But not so much nuts in a big group at the right times:
“Conceived by 30-year-old graphic designer Kim Jensen — known by her outlaw-affecting Ridazz handle, Skull — during a late-night ride in Cambodia, Midnight Ridazz was inaugurated in L.A. on Feb. 27, 2004, when the Echo Park resident led five like-minded friends on bikes and two on skateboards on a rolling tour of downtown’s fountains. A sense of community and an almost liturgical fellowship was immediate, says Jensen, as was a consensus on where to take the nascent bicycle club: ‘We were all anti-establishment, creative and feeling a need for speed in a nonconformist format. We were really set on keeping it free and totally noncommercial.’
“In addition to wanting to keep Ridazz events free-spirited, Jensen and company wanted them to be fun. So, in diametrical distinction to the politically charged but leaderless Critical Mass, Jensen set the precedent of promoting festively themed outings late Friday nights, when auto traffic is svelte and mellow, along routes mapped out ahead of time to avoid narrow streets, freeway exits and left turns.”
“That’s no exaggeration. Although a few dozen cyclists had joined the core group for that third event, the Belmont Tunnel “Mural Ride,” hundreds began appearing thereafter. Within a year, the group was regularly pushing 1,000. To accommodate the swelling horde, which could no longer pedal through a single light cycle en masse, Midnight Ridazz felt compelled to adopt an extralegal practice popularized by Critical Mass — ‘corking’ — whereby a few lead riders block an intersection so that cyclists who miss the green can stay with the pack.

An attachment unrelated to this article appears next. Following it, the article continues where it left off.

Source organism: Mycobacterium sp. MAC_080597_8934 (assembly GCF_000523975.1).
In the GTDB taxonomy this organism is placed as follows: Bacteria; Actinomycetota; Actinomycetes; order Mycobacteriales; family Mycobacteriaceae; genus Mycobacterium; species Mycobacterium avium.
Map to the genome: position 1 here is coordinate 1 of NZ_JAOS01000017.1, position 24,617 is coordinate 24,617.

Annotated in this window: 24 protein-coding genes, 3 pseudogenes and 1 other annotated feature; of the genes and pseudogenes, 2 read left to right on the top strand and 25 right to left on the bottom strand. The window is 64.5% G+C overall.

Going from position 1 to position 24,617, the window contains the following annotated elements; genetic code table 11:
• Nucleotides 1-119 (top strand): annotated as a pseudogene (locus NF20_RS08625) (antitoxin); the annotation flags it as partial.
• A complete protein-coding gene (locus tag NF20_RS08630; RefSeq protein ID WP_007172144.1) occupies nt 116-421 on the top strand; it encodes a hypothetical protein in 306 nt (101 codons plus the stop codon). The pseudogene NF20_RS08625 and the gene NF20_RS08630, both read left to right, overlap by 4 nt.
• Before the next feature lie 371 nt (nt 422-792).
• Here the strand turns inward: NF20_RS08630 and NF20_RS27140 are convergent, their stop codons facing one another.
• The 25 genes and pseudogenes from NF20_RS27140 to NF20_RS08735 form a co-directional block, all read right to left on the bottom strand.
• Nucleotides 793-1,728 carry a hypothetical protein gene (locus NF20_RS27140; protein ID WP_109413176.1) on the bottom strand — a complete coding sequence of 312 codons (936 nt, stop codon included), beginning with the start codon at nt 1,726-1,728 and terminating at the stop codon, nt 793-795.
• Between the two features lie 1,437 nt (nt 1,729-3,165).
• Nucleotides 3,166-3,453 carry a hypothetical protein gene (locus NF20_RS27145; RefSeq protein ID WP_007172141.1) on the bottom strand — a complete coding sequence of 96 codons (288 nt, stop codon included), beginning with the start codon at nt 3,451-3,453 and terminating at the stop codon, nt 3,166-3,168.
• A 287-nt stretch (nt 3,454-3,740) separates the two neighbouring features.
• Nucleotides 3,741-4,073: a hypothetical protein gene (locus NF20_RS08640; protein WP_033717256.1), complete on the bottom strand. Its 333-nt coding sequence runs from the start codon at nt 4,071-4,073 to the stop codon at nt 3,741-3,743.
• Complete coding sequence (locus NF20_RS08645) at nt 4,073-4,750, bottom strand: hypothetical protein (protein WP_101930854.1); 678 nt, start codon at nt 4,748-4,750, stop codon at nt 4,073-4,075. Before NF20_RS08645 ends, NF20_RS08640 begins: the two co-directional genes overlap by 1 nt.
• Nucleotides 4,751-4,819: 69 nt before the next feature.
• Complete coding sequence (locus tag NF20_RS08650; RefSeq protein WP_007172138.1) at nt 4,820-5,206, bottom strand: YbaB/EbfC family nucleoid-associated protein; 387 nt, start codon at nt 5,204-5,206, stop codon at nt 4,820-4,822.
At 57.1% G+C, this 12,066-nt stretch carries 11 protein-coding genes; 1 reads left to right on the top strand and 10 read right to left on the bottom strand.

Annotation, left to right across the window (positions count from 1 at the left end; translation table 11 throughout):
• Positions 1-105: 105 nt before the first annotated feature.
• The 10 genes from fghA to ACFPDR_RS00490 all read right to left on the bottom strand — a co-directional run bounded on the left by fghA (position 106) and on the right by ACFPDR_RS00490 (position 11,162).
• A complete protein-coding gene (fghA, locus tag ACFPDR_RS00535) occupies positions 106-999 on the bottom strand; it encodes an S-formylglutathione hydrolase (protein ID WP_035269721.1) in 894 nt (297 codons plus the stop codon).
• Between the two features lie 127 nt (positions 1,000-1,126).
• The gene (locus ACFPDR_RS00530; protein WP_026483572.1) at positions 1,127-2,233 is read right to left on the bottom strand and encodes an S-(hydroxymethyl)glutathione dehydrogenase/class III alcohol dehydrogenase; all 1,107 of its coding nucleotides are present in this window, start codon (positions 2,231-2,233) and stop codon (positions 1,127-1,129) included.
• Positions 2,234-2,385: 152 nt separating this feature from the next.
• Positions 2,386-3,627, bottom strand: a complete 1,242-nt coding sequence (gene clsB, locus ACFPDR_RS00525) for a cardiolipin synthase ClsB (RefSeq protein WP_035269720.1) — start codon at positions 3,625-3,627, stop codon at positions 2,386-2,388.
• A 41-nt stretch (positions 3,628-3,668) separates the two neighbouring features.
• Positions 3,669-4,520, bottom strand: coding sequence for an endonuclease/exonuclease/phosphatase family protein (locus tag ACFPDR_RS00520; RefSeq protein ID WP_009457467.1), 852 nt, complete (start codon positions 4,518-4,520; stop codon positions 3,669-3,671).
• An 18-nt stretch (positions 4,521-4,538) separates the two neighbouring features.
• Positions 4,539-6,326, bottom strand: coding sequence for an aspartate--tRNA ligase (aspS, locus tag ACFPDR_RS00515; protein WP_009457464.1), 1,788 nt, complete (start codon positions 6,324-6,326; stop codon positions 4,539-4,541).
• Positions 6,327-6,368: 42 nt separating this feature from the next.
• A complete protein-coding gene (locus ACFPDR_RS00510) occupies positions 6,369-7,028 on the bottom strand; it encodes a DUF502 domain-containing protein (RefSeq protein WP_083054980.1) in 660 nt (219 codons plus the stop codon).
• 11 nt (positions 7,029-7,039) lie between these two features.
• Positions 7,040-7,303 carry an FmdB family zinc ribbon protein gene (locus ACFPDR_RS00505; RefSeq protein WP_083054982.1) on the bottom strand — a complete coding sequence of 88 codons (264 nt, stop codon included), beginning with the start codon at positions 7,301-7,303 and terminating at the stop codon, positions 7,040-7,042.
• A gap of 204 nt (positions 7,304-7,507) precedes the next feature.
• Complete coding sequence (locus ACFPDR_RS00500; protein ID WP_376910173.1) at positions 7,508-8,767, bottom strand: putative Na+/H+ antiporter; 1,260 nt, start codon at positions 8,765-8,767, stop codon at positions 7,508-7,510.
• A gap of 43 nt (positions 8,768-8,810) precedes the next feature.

“‘When we obey the lights,’ says Roadblock of the namesake move, ‘it’s even more chaotic because the traffic is just insane for blocks and blocks. I’ve talked to police officers about it, and they say, “Yeah, keep it together and just get through.” So that’s what we go on.'”
Midnight Ridazz are bound to keep on riding. In the heart of car culture, massive bike rides are hitting the streets. Should you admire them? Scorn them? Or join the pack? By Liam Gowing, Los Angeles Times Staff Writer, December 6, 2007
Ah. Sometimes I really love my town.
(Just don’t try this in Beverly Hills, they hate cyclists over there.)